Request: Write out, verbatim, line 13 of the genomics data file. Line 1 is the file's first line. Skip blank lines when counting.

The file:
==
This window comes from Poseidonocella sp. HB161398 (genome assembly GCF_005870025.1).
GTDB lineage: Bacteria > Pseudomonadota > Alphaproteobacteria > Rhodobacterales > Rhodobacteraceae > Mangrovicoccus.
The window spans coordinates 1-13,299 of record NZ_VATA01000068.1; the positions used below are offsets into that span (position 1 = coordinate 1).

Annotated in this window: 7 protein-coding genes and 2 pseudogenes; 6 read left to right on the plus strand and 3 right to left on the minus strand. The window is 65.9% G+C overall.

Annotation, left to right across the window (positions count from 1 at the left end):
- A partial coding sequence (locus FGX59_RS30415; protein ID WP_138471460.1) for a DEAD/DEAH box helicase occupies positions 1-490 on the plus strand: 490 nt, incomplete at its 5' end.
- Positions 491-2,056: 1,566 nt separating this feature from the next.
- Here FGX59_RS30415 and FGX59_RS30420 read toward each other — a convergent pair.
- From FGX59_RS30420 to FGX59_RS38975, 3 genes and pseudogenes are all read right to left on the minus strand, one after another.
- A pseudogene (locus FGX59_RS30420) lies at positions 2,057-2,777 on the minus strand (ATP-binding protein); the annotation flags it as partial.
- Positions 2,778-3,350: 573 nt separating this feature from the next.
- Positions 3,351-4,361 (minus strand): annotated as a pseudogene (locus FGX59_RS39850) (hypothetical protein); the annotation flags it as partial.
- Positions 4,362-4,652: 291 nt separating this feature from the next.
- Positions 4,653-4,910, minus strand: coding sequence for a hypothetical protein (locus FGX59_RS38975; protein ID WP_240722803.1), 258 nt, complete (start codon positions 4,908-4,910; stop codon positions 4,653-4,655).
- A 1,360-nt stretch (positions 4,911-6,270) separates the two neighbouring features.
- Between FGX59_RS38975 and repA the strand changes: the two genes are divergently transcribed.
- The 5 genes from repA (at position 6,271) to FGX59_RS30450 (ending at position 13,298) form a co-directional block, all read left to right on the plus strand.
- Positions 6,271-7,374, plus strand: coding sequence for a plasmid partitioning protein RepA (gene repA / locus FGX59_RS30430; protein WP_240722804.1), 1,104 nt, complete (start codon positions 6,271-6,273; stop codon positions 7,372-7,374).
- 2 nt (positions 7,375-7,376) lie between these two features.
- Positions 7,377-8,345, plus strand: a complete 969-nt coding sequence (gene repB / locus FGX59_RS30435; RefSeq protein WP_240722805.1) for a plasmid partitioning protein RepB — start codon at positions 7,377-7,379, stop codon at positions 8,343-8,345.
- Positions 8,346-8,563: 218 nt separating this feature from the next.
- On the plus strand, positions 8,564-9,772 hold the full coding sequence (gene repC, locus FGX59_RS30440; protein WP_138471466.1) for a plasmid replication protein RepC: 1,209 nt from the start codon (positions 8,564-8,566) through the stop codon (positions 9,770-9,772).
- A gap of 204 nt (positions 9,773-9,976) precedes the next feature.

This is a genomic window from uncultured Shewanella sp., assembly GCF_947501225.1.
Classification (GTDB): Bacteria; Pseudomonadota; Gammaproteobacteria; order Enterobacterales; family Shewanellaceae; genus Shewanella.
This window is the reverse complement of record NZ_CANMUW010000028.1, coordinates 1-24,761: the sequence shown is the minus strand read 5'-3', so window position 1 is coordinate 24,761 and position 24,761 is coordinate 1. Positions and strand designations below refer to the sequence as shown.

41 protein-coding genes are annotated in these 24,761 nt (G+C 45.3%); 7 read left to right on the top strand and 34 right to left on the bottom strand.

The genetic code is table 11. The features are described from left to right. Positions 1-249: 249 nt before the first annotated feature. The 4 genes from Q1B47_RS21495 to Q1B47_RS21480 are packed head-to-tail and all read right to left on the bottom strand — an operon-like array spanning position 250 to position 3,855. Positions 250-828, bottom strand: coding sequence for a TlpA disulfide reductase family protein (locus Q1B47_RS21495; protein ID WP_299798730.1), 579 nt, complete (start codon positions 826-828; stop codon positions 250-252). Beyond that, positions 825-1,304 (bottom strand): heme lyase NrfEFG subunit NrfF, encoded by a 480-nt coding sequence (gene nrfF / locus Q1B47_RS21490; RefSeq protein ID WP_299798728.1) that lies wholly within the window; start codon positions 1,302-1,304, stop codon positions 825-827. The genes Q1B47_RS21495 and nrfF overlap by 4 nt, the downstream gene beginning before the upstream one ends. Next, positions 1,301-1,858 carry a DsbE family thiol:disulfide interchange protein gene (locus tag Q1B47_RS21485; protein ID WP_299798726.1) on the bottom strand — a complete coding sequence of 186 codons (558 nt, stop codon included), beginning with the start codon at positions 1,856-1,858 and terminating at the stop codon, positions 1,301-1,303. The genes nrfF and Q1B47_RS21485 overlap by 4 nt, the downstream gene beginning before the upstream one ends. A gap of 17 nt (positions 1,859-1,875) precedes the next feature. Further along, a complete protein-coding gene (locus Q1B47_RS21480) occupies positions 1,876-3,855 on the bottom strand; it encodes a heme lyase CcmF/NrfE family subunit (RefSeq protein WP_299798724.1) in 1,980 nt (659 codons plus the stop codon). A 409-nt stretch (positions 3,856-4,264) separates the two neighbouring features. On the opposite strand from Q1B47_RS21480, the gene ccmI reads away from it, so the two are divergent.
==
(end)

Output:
- Positions 4,362-4,652: 291 nt separating this feature from the next.